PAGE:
a plains region in the interior of North America, in the USA and Canada. The Central Lowland is bounded on the southeast and northeast by the Appalachian Mountains and the Laurentian Upland; in the west it adjoins the Great Plains, and it extends south to the Gulf Coastal Plain. The region has elevations of 150–500 m.
The Central Lowland corresponds to the southern North American Shield, whose crystalline basement is overlain by horizontal and slightly dipping strata of Paleozoic shales and limestones. It contains the coal deposits of the interior coalfields and deposits of petroleum and salt. The Ozark Plateaus have deposits of lead and zinc (at St. Joseph) and barite. The Central Lowland’s various plains include hilly-morainal, outwash, and lake plains in the north. Morainal and loess plains that are deeply dissected by valleys are found in the central part, and elevated plains with typical erosion relief and karst formations, such as the Ozark Plateaus, are found in the south. Cuestas, such as the Niagara Escarpment, are located in the north; the Boston Mountains are located in the south. Most of the Central Lowland is drained by the river system of the Mississippi River basin. In the north is a group of large lakes formed by glacial erosion, including the Great Lakes and Lakes Winnipeg, Winnipegosis, and Manitoba.
The region has a temperate continental climate that becomes subtropical in the extreme south. The mean January temperature ranges from –20°C in the north to 4°C in the south. During the winter, freezes and thaws alternate frequently, and heavy snowstorms occur. The mean July temperature ranges from 18°C in the north to 25°C in the south. Annual precipitation varies from 400 mm in the northwest to 1,200 mm in the southeast. In the north, brown forest soils predominate; on these soils grow mixed forests of black and white spruce, pine, sugar and red maple, linden, and common hemlock and broadleaved forests of white and red oak and hickory. Chernozem-like soils formed in the south under the tall-grass prairies, which have virtually disappeared owing to the plowing under and settlement of the area. In the north, some forested areas still remain in uplands inconvenient for economic development. The most common mammals are rodents.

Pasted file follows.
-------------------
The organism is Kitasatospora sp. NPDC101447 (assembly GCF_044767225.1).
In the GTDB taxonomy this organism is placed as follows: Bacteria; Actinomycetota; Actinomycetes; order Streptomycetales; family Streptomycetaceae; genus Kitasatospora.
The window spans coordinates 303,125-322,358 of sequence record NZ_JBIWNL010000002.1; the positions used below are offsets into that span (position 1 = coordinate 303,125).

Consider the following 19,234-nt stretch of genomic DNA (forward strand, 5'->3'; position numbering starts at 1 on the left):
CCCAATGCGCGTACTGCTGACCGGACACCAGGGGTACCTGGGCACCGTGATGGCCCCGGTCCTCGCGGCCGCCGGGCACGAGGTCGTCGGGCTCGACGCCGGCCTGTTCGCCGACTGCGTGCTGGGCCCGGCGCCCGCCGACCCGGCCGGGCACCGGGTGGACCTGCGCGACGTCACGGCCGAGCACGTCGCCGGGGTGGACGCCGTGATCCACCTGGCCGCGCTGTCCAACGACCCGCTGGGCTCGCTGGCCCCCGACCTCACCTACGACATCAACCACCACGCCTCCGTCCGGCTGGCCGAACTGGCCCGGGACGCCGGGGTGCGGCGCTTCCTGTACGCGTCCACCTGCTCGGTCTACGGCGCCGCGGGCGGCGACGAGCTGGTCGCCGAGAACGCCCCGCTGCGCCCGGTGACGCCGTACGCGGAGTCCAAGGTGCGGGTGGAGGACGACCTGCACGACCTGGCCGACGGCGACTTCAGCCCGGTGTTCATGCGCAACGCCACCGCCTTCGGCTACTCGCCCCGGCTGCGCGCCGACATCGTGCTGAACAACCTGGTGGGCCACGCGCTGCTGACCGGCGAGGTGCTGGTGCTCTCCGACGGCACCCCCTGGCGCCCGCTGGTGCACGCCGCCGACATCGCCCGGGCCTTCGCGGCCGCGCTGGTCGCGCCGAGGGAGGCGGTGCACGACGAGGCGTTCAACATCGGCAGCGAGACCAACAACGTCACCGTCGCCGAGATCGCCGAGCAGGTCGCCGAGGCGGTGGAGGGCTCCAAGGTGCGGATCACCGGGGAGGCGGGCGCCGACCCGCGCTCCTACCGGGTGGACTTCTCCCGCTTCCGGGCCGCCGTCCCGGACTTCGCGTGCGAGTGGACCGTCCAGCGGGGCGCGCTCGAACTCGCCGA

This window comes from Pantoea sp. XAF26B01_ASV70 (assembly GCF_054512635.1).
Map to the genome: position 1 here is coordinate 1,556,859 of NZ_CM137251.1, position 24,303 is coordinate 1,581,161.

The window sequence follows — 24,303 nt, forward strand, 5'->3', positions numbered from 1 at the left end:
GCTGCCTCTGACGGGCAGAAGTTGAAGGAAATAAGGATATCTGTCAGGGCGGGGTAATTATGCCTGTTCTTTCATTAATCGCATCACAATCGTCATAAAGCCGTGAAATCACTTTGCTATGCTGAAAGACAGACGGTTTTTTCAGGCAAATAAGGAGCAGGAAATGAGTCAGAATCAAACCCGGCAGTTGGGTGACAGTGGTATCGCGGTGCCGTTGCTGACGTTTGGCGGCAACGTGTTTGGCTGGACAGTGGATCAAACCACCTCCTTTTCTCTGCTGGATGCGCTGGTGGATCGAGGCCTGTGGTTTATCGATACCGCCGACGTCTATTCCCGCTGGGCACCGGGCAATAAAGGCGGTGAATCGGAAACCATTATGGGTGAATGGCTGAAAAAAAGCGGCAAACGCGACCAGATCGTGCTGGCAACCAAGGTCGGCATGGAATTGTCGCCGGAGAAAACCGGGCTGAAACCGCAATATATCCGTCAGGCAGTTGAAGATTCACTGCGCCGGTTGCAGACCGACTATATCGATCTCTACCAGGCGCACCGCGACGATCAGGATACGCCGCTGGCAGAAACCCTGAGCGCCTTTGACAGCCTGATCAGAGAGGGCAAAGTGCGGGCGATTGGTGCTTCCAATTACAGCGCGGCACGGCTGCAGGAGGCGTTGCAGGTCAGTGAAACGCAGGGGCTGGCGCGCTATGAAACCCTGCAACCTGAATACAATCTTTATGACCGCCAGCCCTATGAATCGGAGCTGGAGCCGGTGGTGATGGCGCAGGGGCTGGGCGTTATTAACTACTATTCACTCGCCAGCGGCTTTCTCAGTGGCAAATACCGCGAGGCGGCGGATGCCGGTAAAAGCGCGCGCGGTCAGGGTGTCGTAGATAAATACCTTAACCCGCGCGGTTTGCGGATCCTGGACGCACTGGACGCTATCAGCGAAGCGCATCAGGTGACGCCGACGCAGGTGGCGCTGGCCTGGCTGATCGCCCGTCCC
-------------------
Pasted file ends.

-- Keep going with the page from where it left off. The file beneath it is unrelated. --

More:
The Central Lowland is one of the most important agricultural regions of the United States and Canada, producing grain and livestock. More than 75 percent of the region is pasture and cropland. The large metropolitan areas of Chicago, Detroit, and Cleveland are located in the northeastern Central Lowland.
A. V. ANTIPOVA